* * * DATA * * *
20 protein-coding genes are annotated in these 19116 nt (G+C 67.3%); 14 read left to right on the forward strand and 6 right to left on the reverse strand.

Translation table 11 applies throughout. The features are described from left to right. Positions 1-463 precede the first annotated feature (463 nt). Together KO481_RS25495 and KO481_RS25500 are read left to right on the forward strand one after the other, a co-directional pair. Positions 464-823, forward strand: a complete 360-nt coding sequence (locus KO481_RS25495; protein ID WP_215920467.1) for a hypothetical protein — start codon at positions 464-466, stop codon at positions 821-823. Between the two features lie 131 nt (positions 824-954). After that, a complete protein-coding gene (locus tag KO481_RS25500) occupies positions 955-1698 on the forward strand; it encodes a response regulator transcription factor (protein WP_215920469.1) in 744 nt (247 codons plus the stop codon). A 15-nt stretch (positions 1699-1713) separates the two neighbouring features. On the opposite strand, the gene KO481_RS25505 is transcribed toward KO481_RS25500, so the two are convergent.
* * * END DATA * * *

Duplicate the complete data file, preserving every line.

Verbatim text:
20 protein-coding genes are annotated in these 19116 nt (G+C 67.3%); 14 read left to right on the forward strand and 6 right to left on the reverse strand.

Translation table 11 applies throughout. The features are described from left to right. Positions 1-463 precede the first annotated feature (463 nt). Together KO481_RS25495 and KO481_RS25500 are read left to right on the forward strand one after the other, a co-directional pair. Positions 464-823, forward strand: a complete 360-nt coding sequence (locus KO481_RS25495; protein ID WP_215920467.1) for a hypothetical protein — start codon at positions 464-466, stop codon at positions 821-823. Between the two features lie 131 nt (positions 824-954). After that, a complete protein-coding gene (locus tag KO481_RS25500) occupies positions 955-1698 on the forward strand; it encodes a response regulator transcription factor (protein WP_215920469.1) in 744 nt (247 codons plus the stop codon). A 15-nt stretch (positions 1699-1713) separates the two neighbouring features. On the opposite strand, the gene KO481_RS25505 is transcribed toward KO481_RS25500, so the two are convergent.